Shelby, who in 2001 became chief prosecutor of a 43-county region that includes the border from Brownsville to Laredo, said he boosted the public integrity division from one to five full-time prosecutors.
Criminal cases against corrupt officials climbed from four in 2001 to nine cases in 2002, 15 cases in 2003, and 17 last year, he said. Shelby expects this year's prosecutions of corrupt officials will exceed last year's.
The public officials are a wide and varying group, including not only border law agents but county commissioners, school board administrators and trustees, city managers, zoning inspectors, state prosecutors, defense attorneys and constables.
But Shelby said the Texas border is no more corrupt than any other in the world, and it is the international exchange of commerce -- and not the people -- that engenders graft.
"The temptations are so great in the border environment -- whether it's in Texas, Arizona or Minnesota -- the border itself creates a unique opportunity and unique temptations, and it's true in the U.S., Europe, Africa and Asia," he said.
The wealth offered by traffickers is tempting, the prosecutor notes, since "border officials are often not paid very well for their efforts and, by contrast, people involved in illegal activities on the border are rewarded quite handsomely."
Prosecutors are trying to prove that was the situation with longtime U.S. Customs inspector Lizandro Martinez, who earned $55,600 a year but was arrested in December at his north McAllen home worth $529,963.
The home, one of three the agent owns, featured a swimming pool cabana with five showers, a basement movie theater and expensive furniture, an FBI agent testified.
Martinez, 43, a federal inspector since 1991, has denied the charges.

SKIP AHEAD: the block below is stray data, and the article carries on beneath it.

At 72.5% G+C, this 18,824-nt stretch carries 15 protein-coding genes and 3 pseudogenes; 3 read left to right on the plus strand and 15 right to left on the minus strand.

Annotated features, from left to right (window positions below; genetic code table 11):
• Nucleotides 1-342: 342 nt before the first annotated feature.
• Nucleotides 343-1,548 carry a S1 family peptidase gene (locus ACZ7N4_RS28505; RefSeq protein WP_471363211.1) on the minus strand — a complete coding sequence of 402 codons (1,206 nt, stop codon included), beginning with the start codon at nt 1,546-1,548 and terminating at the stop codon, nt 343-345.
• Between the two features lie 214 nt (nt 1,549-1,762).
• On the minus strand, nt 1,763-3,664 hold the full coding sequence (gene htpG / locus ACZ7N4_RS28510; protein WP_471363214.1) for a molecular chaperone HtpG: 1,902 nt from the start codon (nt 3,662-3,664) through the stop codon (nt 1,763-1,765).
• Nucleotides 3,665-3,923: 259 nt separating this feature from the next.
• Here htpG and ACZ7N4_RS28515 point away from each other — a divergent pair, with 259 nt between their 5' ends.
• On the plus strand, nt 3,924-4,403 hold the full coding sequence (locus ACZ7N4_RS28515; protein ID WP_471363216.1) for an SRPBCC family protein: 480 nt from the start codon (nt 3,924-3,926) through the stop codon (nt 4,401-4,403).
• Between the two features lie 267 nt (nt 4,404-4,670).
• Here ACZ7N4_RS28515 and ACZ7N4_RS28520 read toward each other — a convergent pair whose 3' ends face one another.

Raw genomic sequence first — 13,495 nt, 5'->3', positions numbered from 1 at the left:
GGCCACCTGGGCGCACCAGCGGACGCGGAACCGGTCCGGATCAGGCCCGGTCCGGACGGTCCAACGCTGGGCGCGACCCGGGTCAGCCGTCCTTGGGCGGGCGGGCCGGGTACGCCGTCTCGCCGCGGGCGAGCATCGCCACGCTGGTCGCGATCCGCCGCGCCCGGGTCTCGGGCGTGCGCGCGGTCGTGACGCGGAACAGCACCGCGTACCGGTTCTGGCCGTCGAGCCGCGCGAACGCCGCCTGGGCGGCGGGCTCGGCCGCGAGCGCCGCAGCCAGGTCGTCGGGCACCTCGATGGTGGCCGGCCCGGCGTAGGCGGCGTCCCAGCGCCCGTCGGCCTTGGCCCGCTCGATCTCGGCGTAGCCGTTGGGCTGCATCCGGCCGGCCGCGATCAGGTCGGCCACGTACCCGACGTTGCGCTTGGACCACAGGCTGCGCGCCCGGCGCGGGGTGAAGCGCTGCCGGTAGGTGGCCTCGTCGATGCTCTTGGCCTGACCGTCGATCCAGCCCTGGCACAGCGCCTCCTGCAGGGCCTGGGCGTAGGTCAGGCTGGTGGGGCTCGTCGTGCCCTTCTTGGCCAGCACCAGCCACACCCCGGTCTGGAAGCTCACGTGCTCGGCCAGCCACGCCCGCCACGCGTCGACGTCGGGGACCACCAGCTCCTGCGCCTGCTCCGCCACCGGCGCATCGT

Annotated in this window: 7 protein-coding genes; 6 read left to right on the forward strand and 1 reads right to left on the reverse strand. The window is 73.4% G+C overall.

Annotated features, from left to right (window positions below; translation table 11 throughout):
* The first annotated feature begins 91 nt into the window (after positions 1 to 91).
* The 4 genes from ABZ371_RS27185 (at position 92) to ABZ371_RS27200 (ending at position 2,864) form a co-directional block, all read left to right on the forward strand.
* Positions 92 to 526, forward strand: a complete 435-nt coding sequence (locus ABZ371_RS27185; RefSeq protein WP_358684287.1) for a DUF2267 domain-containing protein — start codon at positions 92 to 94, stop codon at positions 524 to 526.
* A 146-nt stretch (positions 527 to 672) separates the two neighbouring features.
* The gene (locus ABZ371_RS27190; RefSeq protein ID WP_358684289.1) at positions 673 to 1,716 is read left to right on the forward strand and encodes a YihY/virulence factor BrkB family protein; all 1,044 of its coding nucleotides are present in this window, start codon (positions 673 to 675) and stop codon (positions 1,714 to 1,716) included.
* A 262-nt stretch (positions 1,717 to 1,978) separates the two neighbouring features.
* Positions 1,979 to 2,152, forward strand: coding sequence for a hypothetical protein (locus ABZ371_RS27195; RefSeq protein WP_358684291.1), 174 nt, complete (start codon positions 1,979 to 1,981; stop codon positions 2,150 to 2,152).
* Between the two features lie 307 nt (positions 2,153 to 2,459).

Lawsuits And Benefits
In pretrial hearings, his relatives have said the inspector's income included settlements from civil lawsuits and income tax refunds, as well as government reinstatement benefits after his union successfully fought two past suspensions from the U.S. Customs Service.
During a detention hearing, an FBI agent testified that video cameras recorded Martinez on seven occasions waving marijuana-laden pickup trucks through his lane while he worked the midnight-to-dawn shift at the Progreso International Bridge.
"They were filled to the top with marijuana ... sometimes you could see it protruding" from beneath plastic tarps, FBI agent Marella Rueles testified.
The FBI agent testified that a suspected drug trafficker, who worked with Martinez when they were both young police officers in nearby Hidalgo, was seen driving up to the inspector's post and signaling how many loaded trucks were to be allowed in without inspection. The inspector would then switch off the automatic license plate reader, which records vehicles entering the United States, and allow the pickups to enter without inspection, according to testimony.
In denying bond, U.S. Magistrate Dorina Ramos expressed "great concern" about the inspector's financial status, noting Martinez had filed for bankruptcy three times but managed to acquire $217,000 in equity in his homes and a used-car dealership.
FBI agents traced an additional $400,000 in cash expenditures he made in 2003, the judges detention order reads.
Martinez and 12 co-defendants are scheduled for trial in June.
Former prosecutor Reed, who grew up in Brownsville and has handled corruption cases over the past decade, said agents frequently are corrupted by old friends.
"In so many of these cases, it seems like the law enforcement officer has a prior relationship with the trafficker," Reed said. "Or a relationship with someone who introduces them, or they have a girlfriend who introduces them."
"And then, it's just the easy money.
The rash of arrests and predictions that more will occur as trafficking increases on the Texas border have angered and embarrassed the ranks of federal officers on the border.
They say the majority are honest, but they know it is a tough job to stamp out graft entirely.
"'How do you stop corruption? You don't, as long as there is money and weakness in the system," said the longtime U.S. border agent. "You have to keep monitoring."